a 30-something speaks on spiritual gifts, redux: strange gifts, indeed

In Romans 12 and 1 Corinthians 12, Paul names some specific kinds of gifts God entrusts the church with. It seems to me that he never meant these lists to be exhaustive, for they do not recapitulate one another. It also seems to me that multiple, complimentary gifts can coincide in one agent. Further, it seems perfectly reasonable to me that sometimes a gift that Paul named might come with articulations and expressions that make it difficult for us to see the gift for what it really is. Sometimes the gifts God gives the church are strange, indeed. Let’s pray for enough discernment not to throw them away. Because it also means throwing people away.

“The ability to be what we are and yet go on”: thoughts on penal substitutionary atonement and discipleship

The gospel is the narrative that gives us freedom by allowing us to interpret our story. And it is not a story about someone else being your whipping boy. It is a story about God’s refusal to let our murdering of his Child finally determine our relationship to him. It is a story about his rejection of our rejection of him through the Cross–of his not allowing that Cross to have the final word, but undoing it in resurrection. And it is a story about God continuing to invite us through his Crucified-and-Resurrected-Child to come be reconciled to him. The Cross and Resurrection is a narrative that subverts and reinterprets all the stories we have been told, and continue to tell ourselves.

Can Ezra-Nehemiah be reclaimed?

For years I have rejected any application of Ezra-Nehemiah in the church, other than a stern warning not to imitate them. The racism and sexism that justified their decision to have Israelite men desert their foreign wives and children reflects an appalling lack of concern for the vulnerable; and care for the vulnerable is at the core of what it means to be God’s holy people. But can these Scriptures be reclaimed for use in the church? In this post, I explain again why I think Ezra and Nehemiah set a terrible precedent for God’s people; but I also point out a few helpful applications from these texts for the church.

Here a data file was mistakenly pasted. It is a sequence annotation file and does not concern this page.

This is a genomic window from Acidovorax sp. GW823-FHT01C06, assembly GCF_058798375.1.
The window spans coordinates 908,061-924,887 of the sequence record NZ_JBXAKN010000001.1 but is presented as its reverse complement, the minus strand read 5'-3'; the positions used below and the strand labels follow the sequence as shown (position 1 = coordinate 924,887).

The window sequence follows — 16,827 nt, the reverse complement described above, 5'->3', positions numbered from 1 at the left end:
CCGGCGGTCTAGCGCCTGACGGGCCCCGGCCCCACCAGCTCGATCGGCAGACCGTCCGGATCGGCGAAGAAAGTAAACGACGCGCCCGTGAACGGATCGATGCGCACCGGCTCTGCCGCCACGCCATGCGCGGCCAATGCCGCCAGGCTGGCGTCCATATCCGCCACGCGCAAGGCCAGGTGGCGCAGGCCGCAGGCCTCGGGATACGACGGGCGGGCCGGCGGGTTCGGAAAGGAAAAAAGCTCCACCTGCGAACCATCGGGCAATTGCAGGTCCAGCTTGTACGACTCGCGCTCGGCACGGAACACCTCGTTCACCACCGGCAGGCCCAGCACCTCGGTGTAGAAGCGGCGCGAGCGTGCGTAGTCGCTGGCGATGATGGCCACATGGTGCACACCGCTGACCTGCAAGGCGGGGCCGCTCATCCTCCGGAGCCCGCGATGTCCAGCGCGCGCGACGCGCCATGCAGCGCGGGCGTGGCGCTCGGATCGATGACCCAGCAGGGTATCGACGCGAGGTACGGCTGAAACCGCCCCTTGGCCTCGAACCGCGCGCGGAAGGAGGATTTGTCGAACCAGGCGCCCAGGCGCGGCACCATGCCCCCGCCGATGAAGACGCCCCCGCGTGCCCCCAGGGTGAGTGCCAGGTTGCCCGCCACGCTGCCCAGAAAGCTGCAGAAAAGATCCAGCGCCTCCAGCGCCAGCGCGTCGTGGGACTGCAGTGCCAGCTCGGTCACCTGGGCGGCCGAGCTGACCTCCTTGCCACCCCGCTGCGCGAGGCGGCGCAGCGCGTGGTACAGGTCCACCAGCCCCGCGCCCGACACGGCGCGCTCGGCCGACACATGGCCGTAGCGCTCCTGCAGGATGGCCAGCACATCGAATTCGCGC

The politics of killing and dying

The conversations we have about big issues like war and capital punishment; about abortion and euthanasia; about economic inequality and food justice–they are all carried out in terms of rights and sanctity. I suspect that one reason we do this is that it tends to make us think that by so arguing, we are elevating serious discussions to their appropriate level of seriousness. But I also deeply suspect that we do so in order to place these discussions into the metaethical realm, where they don’t have to be taken sufficiently seriously–as if they had real consequences for the world or anything. Once we have framed issues of dying and killing as metaethical abstractions, we have turned them into topics fit for polite conversation–a diversion that lets people know that we really do, after all, believe in something, even if it is of no practical consequence. After all, it’s not worth dying over But it seems that a society that is premised upon the idea that there is very little worth suffering and dying over, ironically has little trouble finding things that are worth killing over.

Muddling through the claim that Jesus died for our sins with Arrested Development

When introducing their 1992 song “Revolution,” hip-hop group Arrested Development’s front man Speech mentions those in previous generations who were tortured and killed for the freedom and dignity of generations to come. “They died for me, and they died for you,” he concludes. Might this expression shed some light onto the Bible’s claim that Jesus died “for us”?

The Sermon on the Mount and the Church: the creative Word of God

Matthew’s Jesus tells the church, “You are the light of the world.” John’s Jesus proclaims that “I am the light of the world.” How can both be true? Because Jesus continues to be present in his church. Paul’s idea of the church as the body of Christ is not simply a crafty metaphor for the division of labor in the church, as most interpret it. Rather, it is an ontological description of our existence, character, and especially, our vocation. The Church is what happens when the creative Word of the Sermon on the Mount becomes flesh.